Like many physicists in the UK, I spent the final Friday of June in shock. Voters in Britain had just opted by a margin of 52% to 48% to leave the European Union (EU) – and suddenly nothing in the world seemed to make sense any more. I’d never really thought a majority would want a British exit (Brexit) from the EU. As with the referendum over Scottish independence from the UK in 2014, I’d assumed voters would come to their senses at the last minute.
Sadly that assumption proved naïve and misplaced. On the day of the referendum, a narrow majority chose to quit. Some wanted Britain to “take back control” – whatever that means – from a supposedly undemocratic EU. Others seemed angry with high levels of immigration into the UK and were keen to block the free movement of people from the EU into the country. For many, voting for Brexit was simply a protest against politicians in general, who – they felt – had failed them economically.
Scientists in the UK, however, are huge supporters of the EU. A poll of more than 900 researchers by Nature (531 559) in March showed that 83% were in favour of Britain remaining a member. Just 12% wanted to leave, with 5% unsure. That level of support is hardly surprising. Between 2007 and 2013, the UK won more grants than any other EU nation from the European Research Council and snapped up a quarter (€1.1bn) of Marie-Skłowodska Curie actions, which help researchers move around the EU.
By opting to leave the UK, all those benefits are at risk. To use a cliché, the UK has shot itself in the foot. Apart from the potential loss of funding, Brexit will lead to years of uncertainty over EU programmes of which the UK is a member, including the ITER fusion project in France. There are already reports of some UK physicists being frozen out of Horizon 2020 projects by non-UK EU researchers who don’t want their collaborations jeopardized.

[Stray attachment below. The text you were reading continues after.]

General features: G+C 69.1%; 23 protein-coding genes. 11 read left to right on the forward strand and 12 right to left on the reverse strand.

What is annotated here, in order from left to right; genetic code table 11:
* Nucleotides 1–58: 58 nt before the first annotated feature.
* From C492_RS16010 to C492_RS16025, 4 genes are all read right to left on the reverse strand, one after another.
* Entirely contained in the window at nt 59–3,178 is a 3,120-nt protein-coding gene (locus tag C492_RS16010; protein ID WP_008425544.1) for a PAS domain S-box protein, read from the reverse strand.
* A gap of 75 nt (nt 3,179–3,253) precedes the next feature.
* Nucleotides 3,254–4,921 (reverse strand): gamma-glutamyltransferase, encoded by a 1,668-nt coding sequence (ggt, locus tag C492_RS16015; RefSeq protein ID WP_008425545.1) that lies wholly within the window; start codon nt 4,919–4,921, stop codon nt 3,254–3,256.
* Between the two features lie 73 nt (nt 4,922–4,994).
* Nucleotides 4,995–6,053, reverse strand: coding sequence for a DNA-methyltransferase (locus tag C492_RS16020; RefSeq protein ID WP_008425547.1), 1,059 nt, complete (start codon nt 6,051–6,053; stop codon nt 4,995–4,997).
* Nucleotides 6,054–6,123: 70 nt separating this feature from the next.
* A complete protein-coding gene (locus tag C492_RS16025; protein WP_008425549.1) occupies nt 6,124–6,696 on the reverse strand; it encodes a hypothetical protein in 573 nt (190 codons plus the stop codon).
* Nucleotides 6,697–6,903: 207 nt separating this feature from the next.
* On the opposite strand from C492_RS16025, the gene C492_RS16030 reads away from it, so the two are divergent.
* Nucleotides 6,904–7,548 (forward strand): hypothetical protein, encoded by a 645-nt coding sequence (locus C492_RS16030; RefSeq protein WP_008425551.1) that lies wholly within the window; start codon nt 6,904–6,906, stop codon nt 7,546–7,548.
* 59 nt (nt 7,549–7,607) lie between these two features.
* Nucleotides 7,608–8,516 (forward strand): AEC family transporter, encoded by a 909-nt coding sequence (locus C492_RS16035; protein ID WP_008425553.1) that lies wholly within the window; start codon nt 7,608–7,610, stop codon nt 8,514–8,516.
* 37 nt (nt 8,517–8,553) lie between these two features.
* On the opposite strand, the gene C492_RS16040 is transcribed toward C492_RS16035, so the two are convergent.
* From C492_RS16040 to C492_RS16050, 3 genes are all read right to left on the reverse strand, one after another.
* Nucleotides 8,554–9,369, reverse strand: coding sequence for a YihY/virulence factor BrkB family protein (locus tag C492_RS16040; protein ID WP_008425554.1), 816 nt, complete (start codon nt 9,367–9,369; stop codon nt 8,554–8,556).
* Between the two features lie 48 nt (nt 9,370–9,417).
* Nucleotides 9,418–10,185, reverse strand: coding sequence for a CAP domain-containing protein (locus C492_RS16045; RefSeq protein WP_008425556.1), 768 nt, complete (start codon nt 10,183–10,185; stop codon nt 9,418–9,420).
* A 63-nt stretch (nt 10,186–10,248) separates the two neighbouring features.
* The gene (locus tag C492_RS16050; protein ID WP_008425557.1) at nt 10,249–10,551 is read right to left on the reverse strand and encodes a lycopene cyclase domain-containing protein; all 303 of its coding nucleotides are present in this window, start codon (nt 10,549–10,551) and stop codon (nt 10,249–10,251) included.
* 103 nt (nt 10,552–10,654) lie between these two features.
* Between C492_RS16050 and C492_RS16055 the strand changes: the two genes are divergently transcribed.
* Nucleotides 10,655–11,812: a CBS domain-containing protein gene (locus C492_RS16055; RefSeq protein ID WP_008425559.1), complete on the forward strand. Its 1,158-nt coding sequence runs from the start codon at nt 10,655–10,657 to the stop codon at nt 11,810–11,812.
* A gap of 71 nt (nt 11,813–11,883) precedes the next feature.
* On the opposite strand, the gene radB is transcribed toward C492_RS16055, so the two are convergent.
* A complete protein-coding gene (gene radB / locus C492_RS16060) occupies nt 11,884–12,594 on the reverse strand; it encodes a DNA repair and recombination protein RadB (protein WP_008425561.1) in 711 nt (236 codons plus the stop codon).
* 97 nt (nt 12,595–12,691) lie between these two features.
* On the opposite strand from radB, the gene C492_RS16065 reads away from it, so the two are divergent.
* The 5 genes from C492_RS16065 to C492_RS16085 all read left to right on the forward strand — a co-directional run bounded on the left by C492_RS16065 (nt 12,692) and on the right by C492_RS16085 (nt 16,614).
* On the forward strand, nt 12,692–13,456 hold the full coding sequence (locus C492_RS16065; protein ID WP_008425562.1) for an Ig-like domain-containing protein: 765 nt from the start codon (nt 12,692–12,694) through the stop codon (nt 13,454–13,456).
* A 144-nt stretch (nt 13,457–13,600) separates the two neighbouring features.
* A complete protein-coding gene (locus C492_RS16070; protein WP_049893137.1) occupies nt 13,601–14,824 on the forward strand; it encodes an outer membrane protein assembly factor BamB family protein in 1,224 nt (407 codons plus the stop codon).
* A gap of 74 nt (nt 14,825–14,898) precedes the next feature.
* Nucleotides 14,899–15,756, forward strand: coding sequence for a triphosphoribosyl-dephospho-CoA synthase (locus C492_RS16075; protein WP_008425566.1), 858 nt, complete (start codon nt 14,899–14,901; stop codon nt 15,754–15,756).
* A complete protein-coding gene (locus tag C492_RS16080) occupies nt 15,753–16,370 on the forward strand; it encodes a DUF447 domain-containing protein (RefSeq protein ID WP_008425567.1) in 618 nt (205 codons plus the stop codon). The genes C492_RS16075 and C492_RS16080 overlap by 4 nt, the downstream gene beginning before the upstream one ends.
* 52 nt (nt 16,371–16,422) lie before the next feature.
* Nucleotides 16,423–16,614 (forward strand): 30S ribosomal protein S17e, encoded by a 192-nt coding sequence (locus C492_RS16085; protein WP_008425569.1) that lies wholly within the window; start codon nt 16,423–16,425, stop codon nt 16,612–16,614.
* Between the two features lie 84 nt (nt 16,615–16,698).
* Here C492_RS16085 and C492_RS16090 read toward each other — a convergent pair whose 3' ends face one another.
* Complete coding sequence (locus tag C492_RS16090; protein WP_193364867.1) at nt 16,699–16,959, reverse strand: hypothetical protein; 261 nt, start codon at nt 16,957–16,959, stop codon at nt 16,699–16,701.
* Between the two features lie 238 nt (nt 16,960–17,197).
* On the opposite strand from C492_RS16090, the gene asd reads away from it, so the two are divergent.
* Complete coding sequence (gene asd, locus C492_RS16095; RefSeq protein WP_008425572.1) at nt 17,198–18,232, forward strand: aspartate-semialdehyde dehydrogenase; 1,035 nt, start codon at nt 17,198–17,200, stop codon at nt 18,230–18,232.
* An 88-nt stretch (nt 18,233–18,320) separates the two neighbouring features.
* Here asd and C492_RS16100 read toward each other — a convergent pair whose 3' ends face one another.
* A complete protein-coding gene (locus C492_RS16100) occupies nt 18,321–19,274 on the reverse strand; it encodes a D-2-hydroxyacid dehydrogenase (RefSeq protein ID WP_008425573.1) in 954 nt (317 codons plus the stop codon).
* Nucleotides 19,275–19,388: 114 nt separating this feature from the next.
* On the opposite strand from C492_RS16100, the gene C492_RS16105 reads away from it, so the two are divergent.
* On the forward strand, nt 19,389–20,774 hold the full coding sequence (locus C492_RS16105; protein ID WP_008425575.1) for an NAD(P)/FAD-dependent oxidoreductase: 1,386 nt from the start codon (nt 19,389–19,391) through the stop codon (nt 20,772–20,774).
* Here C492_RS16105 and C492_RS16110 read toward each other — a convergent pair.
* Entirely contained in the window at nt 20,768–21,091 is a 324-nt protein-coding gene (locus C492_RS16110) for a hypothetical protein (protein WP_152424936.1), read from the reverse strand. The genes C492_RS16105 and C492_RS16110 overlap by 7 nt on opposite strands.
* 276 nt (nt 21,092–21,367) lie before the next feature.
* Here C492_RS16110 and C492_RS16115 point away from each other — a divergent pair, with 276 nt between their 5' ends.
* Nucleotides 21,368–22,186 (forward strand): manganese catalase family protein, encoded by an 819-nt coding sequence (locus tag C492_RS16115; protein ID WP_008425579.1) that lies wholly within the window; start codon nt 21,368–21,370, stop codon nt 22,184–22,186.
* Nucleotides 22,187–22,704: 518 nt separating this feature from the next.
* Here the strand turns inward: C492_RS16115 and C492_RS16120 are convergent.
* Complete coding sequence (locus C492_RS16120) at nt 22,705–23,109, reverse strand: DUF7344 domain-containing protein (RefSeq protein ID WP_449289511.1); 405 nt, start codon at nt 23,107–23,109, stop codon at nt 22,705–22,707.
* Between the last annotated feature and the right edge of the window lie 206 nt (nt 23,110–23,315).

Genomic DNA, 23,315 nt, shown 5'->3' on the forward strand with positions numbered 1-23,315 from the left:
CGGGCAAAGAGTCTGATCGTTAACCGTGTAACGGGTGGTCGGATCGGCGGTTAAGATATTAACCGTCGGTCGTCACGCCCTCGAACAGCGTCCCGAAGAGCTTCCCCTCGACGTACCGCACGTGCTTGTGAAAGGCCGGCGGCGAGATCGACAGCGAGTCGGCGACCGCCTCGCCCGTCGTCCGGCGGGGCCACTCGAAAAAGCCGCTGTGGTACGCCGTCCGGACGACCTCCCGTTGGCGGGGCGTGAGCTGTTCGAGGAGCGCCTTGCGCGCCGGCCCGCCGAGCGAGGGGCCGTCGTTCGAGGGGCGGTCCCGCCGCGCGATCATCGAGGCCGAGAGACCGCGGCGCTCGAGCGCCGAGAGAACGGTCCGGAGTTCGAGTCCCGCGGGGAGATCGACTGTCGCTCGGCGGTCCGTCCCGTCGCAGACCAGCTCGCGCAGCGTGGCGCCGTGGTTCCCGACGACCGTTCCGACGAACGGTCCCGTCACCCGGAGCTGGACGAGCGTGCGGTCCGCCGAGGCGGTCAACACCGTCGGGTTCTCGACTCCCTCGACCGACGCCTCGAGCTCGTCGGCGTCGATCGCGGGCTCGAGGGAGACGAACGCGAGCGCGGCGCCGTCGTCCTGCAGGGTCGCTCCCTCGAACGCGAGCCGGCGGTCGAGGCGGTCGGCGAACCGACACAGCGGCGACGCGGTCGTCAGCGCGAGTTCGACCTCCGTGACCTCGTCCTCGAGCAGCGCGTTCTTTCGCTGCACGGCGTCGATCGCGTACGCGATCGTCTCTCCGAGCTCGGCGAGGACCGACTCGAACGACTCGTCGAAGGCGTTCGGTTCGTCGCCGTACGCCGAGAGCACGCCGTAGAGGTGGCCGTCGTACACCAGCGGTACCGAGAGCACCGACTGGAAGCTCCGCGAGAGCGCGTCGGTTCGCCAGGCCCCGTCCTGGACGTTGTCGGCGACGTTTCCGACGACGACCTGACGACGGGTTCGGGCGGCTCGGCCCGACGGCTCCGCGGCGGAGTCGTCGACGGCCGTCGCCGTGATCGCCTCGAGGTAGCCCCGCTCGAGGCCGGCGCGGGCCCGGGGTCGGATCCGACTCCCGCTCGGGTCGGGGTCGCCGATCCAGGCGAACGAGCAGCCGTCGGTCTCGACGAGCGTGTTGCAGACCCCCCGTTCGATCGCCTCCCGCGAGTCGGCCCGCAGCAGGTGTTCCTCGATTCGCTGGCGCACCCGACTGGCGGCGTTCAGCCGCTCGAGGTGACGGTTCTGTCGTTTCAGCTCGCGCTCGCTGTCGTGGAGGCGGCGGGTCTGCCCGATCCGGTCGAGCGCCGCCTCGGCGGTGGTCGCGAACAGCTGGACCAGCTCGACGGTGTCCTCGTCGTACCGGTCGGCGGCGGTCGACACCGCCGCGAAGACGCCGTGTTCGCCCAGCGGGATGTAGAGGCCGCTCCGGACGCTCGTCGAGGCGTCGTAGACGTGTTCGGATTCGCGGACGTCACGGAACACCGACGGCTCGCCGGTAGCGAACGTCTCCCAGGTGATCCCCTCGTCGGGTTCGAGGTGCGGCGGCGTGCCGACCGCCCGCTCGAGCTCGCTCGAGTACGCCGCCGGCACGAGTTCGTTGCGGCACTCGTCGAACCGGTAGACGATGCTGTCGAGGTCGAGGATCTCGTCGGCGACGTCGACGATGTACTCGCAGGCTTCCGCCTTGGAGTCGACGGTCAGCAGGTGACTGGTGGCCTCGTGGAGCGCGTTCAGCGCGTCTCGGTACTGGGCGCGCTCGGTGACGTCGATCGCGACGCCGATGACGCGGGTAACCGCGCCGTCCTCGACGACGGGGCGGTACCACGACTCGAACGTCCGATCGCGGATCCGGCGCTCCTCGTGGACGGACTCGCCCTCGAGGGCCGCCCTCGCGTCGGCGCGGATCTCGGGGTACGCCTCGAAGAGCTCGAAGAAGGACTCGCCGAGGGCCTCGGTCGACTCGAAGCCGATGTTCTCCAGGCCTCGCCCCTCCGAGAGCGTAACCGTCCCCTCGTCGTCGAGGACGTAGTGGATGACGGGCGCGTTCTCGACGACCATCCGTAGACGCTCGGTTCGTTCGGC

For the time being, the UK is still in the EU. To leave, the government first must trigger Article 50 of the Lisbon Treaty and then has up to two years to negotiate exit terms. That means Britain won’t actually leave the EU until 2018 or even 2019. Thankfully the UK government has reduced some uncertainty by promising to fulfil Britain’s share of any Horizon 2020 projects that run beyond the date it leaves the EU. But whether the UK is part of future Horizon programmes is unclear.
The other big danger of Brexit is that the UK could set immigration controls that make it tougher for researchers to move to and from Britain. At Physics World, we’ve already heard of EU nationals turning down job offers at UK universities because of question marks over Britain’s future relationship with the EU. Some EU researchers based in the UK are wondering if they’re even welcome here any more.
The prospect of Brexit makes me sad, disappointed and angry, but those feelings will get us nowhere. One thing is clear: the UK must remain a full participant in future EU scientific programmes beyond 2020 as, without Britain, EU research will be weaker. Few British scientists wanted to leave the EU and, for the sake of European physics, I urge other European physicists to continue working with collaborators here in the UK. We need your support.
Editor of Physics World magazine
Physics World is published by the UK’s Institute of Physics. Matin Durrani is writing here in a personal capacity.